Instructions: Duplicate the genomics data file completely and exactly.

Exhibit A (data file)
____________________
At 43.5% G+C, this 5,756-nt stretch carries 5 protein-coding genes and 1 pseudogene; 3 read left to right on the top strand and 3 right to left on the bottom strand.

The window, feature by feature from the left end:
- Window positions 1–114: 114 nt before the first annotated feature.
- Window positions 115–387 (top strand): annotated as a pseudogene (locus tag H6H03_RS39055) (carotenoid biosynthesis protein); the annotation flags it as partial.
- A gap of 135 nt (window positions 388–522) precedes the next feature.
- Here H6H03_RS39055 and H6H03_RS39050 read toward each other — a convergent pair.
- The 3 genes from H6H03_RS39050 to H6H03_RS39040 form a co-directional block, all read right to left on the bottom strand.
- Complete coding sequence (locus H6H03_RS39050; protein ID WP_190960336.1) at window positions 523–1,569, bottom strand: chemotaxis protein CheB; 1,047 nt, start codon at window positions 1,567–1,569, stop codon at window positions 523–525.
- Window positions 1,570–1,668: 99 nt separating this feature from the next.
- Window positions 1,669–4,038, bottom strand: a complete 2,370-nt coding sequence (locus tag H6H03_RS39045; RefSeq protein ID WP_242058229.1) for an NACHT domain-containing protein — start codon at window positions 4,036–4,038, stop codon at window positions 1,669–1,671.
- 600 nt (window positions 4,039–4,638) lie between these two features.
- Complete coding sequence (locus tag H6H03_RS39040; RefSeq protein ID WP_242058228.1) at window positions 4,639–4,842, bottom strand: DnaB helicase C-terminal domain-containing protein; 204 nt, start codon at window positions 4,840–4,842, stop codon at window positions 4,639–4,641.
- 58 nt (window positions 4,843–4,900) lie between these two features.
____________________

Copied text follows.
At 43.5% G+C, this 5,756-nt stretch carries 5 protein-coding genes and 1 pseudogene; 3 read left to right on the top strand and 3 right to left on the bottom strand.

The window, feature by feature from the left end:
- Window positions 1–114: 114 nt before the first annotated feature.
- Window positions 115–387 (top strand): annotated as a pseudogene (locus tag H6H03_RS39055) (carotenoid biosynthesis protein); the annotation flags it as partial.
- A gap of 135 nt (window positions 388–522) precedes the next feature.
- Here H6H03_RS39055 and H6H03_RS39050 read toward each other — a convergent pair.
- The 3 genes from H6H03_RS39050 to H6H03_RS39040 form a co-directional block, all read right to left on the bottom strand.
- Complete coding sequence (locus H6H03_RS39050; protein ID WP_190960336.1) at window positions 523–1,569, bottom strand: chemotaxis protein CheB; 1,047 nt, start codon at window positions 1,567–1,569, stop codon at window positions 523–525.
- Window positions 1,570–1,668: 99 nt separating this feature from the next.
- Window positions 1,669–4,038, bottom strand: a complete 2,370-nt coding sequence (locus tag H6H03_RS39045; RefSeq protein ID WP_242058229.1) for an NACHT domain-containing protein — start codon at window positions 4,036–4,038, stop codon at window positions 1,669–1,671.
- 600 nt (window positions 4,039–4,638) lie between these two features.
- Complete coding sequence (locus tag H6H03_RS39040; RefSeq protein ID WP_242058228.1) at window positions 4,639–4,842, bottom strand: DnaB helicase C-terminal domain-containing protein; 204 nt, start codon at window positions 4,840–4,842, stop codon at window positions 4,639–4,641.
- 58 nt (window positions 4,843–4,900) lie between these two features.